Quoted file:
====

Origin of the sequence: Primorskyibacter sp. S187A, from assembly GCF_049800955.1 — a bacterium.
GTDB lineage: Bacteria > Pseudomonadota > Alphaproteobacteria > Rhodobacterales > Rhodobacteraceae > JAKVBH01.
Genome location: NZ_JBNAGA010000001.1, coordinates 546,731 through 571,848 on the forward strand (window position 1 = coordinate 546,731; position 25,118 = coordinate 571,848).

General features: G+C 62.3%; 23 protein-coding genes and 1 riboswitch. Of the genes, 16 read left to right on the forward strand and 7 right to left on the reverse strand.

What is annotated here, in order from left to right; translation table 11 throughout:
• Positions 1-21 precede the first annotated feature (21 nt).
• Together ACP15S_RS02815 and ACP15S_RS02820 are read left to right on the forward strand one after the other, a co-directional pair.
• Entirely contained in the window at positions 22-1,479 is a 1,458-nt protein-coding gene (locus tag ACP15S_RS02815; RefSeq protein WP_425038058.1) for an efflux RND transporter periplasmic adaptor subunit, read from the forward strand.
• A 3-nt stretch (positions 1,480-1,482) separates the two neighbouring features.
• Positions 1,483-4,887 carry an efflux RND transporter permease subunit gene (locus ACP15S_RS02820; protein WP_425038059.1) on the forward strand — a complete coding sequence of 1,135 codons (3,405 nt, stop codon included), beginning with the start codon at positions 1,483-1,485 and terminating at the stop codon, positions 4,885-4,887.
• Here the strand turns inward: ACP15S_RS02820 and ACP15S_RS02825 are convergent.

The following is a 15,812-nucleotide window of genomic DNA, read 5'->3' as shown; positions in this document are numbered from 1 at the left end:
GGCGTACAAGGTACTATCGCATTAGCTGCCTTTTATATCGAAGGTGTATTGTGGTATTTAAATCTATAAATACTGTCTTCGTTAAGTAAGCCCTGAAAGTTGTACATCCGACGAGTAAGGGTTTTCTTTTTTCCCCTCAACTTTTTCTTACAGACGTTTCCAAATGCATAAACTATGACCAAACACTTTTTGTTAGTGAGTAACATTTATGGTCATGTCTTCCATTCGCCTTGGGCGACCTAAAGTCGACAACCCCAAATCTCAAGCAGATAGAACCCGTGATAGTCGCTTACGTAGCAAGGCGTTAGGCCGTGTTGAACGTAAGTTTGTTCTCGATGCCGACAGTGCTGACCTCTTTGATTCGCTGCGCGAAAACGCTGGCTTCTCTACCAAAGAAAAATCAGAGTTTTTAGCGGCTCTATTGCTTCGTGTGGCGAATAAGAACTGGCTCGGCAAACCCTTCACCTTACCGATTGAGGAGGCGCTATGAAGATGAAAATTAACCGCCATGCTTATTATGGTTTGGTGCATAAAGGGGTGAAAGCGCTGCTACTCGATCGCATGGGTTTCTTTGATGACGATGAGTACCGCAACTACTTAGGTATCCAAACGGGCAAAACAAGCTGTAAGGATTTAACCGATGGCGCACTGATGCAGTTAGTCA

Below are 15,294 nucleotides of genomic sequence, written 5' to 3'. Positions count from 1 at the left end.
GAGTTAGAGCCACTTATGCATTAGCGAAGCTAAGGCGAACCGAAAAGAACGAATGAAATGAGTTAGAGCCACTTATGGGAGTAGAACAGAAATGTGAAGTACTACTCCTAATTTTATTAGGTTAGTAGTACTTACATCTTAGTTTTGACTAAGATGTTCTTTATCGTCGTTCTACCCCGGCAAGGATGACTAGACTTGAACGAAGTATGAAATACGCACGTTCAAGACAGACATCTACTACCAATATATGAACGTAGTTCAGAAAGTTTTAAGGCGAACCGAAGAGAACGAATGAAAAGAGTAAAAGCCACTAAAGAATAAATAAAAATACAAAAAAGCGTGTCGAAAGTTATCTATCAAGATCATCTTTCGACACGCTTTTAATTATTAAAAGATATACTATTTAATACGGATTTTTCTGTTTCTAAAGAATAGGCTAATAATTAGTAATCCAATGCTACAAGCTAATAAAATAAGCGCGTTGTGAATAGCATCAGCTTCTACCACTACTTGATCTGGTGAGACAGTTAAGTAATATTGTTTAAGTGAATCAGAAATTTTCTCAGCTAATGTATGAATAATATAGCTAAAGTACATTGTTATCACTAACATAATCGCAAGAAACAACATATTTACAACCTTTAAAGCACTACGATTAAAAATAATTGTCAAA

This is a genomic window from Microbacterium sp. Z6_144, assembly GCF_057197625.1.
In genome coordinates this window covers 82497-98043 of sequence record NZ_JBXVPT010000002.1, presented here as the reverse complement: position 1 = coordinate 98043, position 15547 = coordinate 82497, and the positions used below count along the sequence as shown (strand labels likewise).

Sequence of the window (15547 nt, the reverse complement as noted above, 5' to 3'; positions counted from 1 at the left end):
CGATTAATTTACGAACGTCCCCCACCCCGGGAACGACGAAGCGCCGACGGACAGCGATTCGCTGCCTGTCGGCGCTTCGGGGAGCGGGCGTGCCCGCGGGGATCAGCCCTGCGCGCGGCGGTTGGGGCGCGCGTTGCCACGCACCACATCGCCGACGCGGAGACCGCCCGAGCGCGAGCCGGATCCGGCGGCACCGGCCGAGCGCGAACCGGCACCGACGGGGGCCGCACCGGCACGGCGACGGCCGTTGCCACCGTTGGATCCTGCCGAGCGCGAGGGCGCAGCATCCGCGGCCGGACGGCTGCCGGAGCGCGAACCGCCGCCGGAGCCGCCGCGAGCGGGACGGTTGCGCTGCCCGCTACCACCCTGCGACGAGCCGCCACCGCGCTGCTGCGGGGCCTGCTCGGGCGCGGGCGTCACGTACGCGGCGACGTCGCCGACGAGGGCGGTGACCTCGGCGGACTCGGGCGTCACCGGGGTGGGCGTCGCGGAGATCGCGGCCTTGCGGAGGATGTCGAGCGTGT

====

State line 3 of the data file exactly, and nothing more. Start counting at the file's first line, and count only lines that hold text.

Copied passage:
Genome location: NZ_JBNAGA010000001.1, coordinates 546,731 through 571,848 on the forward strand (window position 1 = coordinate 546,731; position 25,118 = coordinate 571,848).